Few Cham people know how to read and write in their language, and even fewer are interested in learning about the legacy of their ancestors. But Leb Ke is different.
One of the leading Cham language and culture specialists in Cambodia, Mr Ke is working hard to preserve the Cham identity.
Faced with the challenge of encouraging young people to explore their heritage, Mr Ke has created Cham fonts for Android smartphone keyboards, hoping it will inspire a change in the way they communicate.
By the end of this year, he plans to publish a 2,500-word Cham to Khmer language glossary.
Mr Ke fears the value of the Cham identity is declining in communities, since Cham people do not understand their heritage and fail to educate themselves about it.
“Cham people should place more value on their own language and should carry out research regarding their alphabet, literature and culture,” Mr Ke said.
The 37-year-old has written six books on Cham literature for the Cultural Heritage of Cham Language organisation.
His team spent two years producing just one Cham language book, since there are few documents remaining on Cham culture.
Mr Ke admits that Cham people lack access to resources to carry out research, since most educated Cham people were killed during the Khmer Rouge era, while piles of important documents were destroyed.
He said elderly people at the time packed up and buried some documents in the ground to keep them safe, but most were damaged.
Mr Ke’s books have helped teach more than 3,000 young students in Cham communities to read and write, while about 20,000 people across the country are familiar with his work.
Cham people represent the core of Muslim communities in Cambodia, with more than 200,000 members of the ethnic group nationwide.
Mr Ke and his team have also introduced Cham language learning programmes to almost 20 communities, supported by the US Embassy in Phnom Penh.
“We want people to be able to read the Cham language and recognise the alphabet,” said Mr Ke, who hopes a young generation of Cham people will continue his work.
Mr Ke, who was born in a Cham community in Kampong Chhnang province, said there were no formal school classes for teaching Cham literature, but he learned to read and write the language with elderly people in his village when he was a boy.
“When I was young I went to listen to the older people in my village telling stories about Cham culture and history, and reciting beautiful poems about education and life. It made me more curious to know about my identity as a Cham person,” Mr Ke said.
That curiosity encouraged him to start collecting Cham books and materials.
He said the elders in his village always told him he must work hard if he wanted to preserve the identity of the Cham people.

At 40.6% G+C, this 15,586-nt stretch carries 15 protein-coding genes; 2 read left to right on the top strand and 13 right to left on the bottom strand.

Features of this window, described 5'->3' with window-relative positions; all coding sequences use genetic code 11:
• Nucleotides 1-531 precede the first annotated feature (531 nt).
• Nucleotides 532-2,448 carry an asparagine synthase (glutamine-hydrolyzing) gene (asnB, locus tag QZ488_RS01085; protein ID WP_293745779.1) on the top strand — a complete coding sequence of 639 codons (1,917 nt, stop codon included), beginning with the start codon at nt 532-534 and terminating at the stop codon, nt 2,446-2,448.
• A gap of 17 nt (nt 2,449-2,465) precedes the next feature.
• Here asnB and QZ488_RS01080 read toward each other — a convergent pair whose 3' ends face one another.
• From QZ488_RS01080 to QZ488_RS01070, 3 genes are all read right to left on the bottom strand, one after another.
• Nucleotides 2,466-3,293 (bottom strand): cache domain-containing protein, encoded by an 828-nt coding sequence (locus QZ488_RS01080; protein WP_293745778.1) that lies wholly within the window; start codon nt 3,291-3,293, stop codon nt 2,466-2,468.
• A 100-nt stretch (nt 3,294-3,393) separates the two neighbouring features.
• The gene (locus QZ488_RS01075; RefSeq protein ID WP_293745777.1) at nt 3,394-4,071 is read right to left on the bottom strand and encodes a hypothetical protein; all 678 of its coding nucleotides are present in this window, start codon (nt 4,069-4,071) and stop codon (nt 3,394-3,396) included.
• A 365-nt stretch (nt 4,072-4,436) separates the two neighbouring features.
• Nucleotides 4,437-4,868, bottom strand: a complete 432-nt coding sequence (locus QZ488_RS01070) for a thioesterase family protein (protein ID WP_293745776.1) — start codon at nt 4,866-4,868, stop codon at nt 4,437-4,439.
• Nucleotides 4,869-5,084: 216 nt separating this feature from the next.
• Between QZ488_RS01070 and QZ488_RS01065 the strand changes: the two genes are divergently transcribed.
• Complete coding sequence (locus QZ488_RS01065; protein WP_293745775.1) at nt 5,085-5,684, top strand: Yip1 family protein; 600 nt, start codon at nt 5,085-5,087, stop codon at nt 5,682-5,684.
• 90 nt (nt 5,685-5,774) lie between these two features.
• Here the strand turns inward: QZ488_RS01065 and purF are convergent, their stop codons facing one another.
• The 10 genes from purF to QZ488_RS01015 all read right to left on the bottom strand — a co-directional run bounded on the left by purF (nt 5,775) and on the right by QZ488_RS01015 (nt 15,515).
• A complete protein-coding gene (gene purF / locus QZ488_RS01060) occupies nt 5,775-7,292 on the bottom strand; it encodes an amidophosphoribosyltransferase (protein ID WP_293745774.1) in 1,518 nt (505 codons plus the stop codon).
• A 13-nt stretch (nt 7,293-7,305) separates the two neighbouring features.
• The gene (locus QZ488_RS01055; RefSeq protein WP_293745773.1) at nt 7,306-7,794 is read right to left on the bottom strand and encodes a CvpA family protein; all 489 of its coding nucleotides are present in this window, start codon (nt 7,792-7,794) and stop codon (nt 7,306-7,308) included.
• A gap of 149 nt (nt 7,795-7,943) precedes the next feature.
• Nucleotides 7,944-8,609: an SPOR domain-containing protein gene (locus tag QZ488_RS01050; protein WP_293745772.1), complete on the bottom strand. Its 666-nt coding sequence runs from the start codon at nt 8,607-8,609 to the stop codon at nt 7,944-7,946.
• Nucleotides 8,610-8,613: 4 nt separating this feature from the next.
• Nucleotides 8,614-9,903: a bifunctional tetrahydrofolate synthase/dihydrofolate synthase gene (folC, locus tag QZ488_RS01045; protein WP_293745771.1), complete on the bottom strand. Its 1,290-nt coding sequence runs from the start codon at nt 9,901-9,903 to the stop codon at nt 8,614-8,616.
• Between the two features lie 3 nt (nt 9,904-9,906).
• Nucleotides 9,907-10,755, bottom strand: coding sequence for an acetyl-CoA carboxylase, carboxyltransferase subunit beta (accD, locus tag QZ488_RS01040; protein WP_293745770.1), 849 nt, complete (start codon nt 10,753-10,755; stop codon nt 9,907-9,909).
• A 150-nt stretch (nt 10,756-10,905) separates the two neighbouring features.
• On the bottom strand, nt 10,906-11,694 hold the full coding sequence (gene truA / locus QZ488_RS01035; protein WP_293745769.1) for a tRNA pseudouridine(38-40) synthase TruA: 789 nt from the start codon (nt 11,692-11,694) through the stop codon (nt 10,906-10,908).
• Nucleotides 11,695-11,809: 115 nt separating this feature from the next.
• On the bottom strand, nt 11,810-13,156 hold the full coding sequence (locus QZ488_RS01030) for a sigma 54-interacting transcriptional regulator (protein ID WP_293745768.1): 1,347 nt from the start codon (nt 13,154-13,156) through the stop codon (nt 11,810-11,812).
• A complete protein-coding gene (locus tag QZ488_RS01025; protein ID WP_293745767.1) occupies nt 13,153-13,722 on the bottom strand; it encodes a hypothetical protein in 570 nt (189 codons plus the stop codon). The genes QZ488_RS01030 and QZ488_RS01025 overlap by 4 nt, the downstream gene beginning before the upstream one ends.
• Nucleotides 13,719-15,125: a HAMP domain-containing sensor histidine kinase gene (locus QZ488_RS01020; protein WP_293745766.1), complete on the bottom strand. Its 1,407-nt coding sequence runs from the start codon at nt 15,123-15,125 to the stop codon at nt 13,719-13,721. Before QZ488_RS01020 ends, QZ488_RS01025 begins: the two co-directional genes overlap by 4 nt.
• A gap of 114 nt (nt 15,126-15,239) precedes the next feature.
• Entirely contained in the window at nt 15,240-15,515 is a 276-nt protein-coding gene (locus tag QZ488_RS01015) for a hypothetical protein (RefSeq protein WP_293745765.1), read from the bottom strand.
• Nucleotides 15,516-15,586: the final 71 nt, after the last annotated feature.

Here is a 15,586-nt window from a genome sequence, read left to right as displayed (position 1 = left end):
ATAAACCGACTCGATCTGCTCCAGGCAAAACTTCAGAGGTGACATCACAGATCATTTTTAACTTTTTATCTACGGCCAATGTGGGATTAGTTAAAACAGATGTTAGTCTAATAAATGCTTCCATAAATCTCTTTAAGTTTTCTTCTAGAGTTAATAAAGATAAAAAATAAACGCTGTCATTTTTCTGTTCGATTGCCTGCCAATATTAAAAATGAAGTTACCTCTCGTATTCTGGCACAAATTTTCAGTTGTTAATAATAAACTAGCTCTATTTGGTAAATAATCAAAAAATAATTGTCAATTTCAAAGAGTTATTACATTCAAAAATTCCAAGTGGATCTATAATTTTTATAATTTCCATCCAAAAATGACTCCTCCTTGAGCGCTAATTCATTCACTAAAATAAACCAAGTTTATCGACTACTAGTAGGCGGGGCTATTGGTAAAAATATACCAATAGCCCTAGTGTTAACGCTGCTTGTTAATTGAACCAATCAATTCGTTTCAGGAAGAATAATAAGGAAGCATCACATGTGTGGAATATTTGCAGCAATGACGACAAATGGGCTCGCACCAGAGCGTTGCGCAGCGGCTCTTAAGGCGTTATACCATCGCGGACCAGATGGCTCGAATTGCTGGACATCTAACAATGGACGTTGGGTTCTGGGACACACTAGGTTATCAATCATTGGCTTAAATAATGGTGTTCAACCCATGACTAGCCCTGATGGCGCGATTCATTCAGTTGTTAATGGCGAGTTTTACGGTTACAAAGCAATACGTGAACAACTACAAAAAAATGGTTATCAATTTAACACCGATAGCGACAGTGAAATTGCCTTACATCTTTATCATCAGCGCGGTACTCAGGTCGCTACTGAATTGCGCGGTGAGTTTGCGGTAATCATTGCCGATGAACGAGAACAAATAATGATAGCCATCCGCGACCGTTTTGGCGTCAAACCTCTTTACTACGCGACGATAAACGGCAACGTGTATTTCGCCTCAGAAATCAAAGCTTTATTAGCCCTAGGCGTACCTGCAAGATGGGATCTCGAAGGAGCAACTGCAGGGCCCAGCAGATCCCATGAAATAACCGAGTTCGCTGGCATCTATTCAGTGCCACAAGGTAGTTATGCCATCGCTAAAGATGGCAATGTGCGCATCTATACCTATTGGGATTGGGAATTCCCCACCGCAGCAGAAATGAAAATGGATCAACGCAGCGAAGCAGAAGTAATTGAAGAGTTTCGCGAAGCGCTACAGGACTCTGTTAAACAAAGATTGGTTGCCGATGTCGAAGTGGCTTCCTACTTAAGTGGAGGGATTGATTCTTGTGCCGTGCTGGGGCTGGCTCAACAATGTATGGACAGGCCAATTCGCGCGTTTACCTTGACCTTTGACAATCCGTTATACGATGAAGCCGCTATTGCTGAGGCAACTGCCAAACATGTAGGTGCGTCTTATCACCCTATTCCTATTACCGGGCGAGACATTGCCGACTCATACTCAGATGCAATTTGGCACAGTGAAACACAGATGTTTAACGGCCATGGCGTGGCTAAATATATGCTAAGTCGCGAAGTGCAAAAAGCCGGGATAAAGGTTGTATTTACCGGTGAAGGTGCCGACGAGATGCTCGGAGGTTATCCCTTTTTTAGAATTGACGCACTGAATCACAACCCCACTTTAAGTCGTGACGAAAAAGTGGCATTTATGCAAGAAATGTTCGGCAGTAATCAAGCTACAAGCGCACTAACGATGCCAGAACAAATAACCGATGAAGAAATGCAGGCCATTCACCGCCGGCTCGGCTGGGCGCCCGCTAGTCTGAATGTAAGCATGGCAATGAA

He borrowed books about Cham culture and history from older people in his village to read and copy.
“I copied the books by hand, page by page, because I could not borrow them for long,” said Mr Ke, who has been able to read and write in Cham since the age of 12.
He noted the majority of Cham communities where people can still read and write are in Kampong Chhnang, Pursat, Battambang and Kratie provinces, with about 10 percent of Cham people in Cambodia being able to read the language.
“Some Cham people have abandoned their language now,” said Mr Ke, who one day hopes there will be a Cham language newspaper, warning the culture will fade away without strong action to preserve it.
“Literature helps make religions and cultures more beautiful,” added Mr Ke, who has travelled to several countries to give lectures about Cham identity.
He said many Cham people feel that being identified by their ethnic group is disrespectful, now preferring to be known as Khmer Muslims.
However Mr Ke argued that being Cham is separate to being Muslim.
Cham is an ethnicity not a religion, but people are confused when they hear the word Cham and think all Chams are Muslim, he said.
“It is nonsense when you call Cham people Khmer Muslims. Cham is Cham,” he said.
“If we embrace Islam, we should ask ourselves which ethnicity we are – Cham, Javan or Khmer.”
He argued that some Cham people unknowingly rid themselves of their identities by the way they dress and live their lives.
Mr Ke, whose name is not traditionally Cham, said Cham parents prefer to name their children in Malay or Arabic. Few Cham language names remain, other than nicknames.
“When the minority of parents do give their children a Cham name, others criticise and say the names are not beautiful. It shows that Cham language has been devalued,” he said.
He added he regrets the fact his parents called him an Arabic name as opposed to Cham.
Speaking at a lecture organised by the Buddhist Institute last month, Mr Ke said Cham families, particularly in cities, were often embarrassed to speak their language outside the home.
He called on Cham people to band together to save the language, vowing he would fight to save the culture until last breath.